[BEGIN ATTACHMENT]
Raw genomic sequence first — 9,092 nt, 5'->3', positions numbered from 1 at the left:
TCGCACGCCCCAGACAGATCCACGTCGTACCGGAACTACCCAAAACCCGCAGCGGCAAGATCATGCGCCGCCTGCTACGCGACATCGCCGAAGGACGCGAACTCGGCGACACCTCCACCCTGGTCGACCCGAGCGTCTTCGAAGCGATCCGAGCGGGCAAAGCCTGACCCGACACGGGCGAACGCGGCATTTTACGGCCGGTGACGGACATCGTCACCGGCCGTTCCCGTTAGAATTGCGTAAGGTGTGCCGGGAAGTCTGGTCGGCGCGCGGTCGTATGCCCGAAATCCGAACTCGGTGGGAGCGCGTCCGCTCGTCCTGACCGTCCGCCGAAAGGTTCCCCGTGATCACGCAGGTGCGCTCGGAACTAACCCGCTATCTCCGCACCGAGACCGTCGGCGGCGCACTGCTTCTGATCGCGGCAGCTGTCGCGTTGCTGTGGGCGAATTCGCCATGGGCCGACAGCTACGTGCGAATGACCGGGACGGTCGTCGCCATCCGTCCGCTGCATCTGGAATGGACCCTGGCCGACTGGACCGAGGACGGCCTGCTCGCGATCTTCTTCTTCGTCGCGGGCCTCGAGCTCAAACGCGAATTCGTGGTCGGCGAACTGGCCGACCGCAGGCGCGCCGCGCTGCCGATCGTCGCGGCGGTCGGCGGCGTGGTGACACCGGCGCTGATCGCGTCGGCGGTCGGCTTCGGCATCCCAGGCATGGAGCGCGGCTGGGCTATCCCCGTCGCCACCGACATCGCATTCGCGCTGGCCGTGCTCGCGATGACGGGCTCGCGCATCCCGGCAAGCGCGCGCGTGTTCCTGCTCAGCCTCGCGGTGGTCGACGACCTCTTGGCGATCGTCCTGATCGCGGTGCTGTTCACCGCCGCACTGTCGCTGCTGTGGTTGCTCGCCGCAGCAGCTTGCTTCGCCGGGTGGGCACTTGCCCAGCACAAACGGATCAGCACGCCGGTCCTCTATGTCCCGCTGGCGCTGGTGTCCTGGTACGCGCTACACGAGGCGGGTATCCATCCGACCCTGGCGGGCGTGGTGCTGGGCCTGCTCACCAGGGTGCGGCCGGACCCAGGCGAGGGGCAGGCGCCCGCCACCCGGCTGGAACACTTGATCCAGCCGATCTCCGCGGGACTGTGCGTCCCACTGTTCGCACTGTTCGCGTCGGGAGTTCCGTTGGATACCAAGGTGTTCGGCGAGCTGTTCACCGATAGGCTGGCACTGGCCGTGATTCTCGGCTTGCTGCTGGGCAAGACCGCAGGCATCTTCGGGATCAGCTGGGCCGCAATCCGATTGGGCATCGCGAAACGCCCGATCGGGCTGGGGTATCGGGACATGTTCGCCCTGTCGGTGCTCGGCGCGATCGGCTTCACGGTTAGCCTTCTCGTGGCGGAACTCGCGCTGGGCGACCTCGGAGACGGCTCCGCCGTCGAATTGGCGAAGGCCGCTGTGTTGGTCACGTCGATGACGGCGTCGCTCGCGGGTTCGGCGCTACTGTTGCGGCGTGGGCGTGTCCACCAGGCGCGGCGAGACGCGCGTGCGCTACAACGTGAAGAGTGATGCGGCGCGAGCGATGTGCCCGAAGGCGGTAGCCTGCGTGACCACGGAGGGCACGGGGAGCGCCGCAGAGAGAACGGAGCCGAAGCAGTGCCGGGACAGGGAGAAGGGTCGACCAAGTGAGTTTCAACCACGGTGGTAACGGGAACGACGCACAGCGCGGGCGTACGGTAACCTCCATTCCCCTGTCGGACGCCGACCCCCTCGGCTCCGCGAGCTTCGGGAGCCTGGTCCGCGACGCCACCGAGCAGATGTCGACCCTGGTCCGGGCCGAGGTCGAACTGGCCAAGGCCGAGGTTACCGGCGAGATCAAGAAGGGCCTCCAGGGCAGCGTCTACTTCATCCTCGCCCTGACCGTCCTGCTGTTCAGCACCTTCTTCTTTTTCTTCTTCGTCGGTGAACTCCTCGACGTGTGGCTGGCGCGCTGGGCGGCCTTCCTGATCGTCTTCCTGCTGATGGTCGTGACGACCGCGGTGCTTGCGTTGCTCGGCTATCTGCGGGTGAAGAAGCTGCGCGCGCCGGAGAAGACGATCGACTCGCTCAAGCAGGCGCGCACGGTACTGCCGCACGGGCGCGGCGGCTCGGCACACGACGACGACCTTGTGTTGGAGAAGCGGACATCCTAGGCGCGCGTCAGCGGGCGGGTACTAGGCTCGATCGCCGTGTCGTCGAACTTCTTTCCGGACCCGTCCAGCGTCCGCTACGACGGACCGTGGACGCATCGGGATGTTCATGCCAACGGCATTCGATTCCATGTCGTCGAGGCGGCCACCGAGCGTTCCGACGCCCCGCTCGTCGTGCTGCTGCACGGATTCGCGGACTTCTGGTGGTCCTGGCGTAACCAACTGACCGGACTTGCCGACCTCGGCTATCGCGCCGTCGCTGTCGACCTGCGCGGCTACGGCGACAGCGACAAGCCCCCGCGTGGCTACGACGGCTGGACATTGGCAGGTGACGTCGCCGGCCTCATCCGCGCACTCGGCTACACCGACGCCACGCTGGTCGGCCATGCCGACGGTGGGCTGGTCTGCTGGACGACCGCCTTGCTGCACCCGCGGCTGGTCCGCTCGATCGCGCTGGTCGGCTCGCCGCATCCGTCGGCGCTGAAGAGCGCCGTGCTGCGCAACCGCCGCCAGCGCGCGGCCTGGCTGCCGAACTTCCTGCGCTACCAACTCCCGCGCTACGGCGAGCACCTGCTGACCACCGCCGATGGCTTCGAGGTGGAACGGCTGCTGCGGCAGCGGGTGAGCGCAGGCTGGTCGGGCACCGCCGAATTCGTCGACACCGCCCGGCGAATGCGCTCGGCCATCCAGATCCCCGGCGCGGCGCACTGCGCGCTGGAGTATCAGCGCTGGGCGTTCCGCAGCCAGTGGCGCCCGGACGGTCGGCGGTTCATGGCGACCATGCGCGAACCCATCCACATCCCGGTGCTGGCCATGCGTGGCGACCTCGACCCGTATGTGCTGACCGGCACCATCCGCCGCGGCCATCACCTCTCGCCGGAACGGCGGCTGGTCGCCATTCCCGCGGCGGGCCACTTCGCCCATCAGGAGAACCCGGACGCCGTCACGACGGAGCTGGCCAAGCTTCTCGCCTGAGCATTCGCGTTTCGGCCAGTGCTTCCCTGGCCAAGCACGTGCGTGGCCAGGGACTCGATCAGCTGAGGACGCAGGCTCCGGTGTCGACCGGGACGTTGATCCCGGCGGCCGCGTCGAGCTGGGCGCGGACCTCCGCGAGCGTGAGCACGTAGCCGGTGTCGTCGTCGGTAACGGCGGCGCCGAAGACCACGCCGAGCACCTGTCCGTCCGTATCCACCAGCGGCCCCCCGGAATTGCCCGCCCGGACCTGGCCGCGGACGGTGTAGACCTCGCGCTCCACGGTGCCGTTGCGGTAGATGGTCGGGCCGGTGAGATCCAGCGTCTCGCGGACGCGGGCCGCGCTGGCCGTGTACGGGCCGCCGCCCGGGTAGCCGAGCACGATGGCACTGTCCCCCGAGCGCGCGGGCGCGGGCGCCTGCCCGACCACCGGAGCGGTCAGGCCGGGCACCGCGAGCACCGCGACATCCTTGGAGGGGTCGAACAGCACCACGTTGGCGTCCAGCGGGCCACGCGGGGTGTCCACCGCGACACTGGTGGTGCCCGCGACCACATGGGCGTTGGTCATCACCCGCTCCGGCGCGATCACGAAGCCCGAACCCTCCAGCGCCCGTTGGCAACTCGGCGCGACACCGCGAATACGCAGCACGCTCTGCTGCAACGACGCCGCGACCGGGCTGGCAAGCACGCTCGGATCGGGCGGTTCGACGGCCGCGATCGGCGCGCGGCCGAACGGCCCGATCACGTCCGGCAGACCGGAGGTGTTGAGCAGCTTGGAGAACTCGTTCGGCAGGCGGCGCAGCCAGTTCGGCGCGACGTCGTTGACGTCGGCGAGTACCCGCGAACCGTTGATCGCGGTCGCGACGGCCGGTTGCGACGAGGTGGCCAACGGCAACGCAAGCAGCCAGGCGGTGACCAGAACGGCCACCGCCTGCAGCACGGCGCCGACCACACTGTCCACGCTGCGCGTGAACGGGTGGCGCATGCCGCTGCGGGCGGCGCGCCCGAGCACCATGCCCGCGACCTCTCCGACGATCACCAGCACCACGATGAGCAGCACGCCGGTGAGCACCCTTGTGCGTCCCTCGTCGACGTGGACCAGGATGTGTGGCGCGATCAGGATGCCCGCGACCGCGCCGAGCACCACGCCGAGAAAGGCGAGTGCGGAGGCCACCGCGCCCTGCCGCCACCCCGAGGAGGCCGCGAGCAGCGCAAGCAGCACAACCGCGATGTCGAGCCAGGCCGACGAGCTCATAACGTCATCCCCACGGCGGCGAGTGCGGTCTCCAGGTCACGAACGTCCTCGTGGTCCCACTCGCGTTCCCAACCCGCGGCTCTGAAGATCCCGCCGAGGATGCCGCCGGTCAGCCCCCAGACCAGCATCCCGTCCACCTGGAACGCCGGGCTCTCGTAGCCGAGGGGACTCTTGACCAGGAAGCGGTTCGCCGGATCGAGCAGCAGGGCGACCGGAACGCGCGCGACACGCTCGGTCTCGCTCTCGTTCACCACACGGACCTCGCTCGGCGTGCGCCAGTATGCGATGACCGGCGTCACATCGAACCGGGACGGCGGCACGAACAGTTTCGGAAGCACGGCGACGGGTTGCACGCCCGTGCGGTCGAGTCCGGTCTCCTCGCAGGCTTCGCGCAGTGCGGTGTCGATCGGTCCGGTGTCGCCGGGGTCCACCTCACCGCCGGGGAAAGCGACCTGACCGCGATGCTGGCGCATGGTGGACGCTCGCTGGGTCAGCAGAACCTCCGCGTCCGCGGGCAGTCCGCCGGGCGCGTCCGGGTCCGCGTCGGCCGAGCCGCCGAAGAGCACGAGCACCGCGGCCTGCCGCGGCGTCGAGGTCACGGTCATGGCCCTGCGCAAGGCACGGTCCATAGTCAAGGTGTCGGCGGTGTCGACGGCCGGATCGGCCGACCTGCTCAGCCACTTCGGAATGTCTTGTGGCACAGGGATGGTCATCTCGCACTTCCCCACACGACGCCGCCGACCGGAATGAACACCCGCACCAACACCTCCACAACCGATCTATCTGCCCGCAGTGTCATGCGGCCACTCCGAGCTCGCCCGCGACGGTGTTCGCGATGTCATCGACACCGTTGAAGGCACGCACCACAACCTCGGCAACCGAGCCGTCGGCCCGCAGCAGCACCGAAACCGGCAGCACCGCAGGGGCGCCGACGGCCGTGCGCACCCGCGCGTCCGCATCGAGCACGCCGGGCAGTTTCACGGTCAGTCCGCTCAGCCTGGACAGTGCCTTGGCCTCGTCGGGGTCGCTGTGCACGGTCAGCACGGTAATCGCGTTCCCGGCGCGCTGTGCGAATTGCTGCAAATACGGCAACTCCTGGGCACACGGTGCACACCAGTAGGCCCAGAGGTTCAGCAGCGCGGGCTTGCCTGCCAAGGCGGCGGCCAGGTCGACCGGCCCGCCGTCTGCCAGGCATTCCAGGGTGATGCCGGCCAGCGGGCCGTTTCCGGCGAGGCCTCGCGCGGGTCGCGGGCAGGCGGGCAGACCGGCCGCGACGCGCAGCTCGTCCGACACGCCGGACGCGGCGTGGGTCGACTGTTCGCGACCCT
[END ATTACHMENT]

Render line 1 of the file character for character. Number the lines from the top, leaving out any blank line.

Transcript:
Raw genomic sequence first — 9,092 nt, 5'->3', positions numbered from 1 at the left: